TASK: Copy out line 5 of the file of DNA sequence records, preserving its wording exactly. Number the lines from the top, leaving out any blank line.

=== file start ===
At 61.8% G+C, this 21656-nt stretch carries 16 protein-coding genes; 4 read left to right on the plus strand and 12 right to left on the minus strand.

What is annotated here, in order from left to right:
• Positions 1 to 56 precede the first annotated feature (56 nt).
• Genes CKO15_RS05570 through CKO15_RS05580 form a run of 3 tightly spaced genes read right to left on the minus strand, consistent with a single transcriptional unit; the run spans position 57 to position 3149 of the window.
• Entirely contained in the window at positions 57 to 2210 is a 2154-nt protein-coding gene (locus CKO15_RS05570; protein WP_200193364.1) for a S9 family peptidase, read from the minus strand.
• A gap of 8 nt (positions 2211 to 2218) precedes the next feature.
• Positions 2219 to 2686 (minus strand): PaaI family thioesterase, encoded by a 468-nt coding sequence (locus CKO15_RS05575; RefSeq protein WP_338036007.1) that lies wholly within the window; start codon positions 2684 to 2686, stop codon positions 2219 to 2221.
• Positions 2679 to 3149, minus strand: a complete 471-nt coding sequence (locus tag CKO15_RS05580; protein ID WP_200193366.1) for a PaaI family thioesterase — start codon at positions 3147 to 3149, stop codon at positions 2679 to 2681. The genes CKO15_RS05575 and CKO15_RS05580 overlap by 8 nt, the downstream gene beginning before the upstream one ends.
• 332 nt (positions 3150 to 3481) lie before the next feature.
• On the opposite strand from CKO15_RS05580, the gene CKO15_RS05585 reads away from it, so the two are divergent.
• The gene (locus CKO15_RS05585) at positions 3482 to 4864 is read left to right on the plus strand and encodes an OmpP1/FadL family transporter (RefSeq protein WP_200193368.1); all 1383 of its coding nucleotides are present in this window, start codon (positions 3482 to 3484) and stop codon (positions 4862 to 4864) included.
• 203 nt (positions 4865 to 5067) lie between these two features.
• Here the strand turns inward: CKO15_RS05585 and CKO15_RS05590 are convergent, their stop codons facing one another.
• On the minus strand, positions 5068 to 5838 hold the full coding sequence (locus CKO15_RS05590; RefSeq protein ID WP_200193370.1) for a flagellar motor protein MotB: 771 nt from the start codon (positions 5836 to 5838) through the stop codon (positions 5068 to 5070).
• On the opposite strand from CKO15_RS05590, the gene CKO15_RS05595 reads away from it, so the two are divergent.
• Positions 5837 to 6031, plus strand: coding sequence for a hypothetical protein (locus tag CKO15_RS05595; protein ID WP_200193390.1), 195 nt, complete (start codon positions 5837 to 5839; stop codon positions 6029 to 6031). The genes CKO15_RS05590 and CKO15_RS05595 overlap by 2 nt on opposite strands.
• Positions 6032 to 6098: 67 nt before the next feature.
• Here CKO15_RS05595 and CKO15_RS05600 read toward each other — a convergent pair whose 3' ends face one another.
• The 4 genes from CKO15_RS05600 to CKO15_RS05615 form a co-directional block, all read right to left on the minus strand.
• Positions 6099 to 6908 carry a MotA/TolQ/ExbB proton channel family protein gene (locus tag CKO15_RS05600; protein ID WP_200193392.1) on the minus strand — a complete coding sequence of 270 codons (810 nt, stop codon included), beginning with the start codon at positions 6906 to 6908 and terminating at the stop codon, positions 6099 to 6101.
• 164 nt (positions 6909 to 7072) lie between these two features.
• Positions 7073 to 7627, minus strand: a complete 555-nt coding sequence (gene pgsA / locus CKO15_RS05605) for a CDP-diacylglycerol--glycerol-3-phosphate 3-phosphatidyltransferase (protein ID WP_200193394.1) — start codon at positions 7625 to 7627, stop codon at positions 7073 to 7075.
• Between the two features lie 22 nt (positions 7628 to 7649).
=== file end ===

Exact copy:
• Entirely contained in the window at positions 57 to 2210 is a 2154-nt protein-coding gene (locus CKO15_RS05570; protein WP_200193364.1) for a S9 family peptidase, read from the minus strand.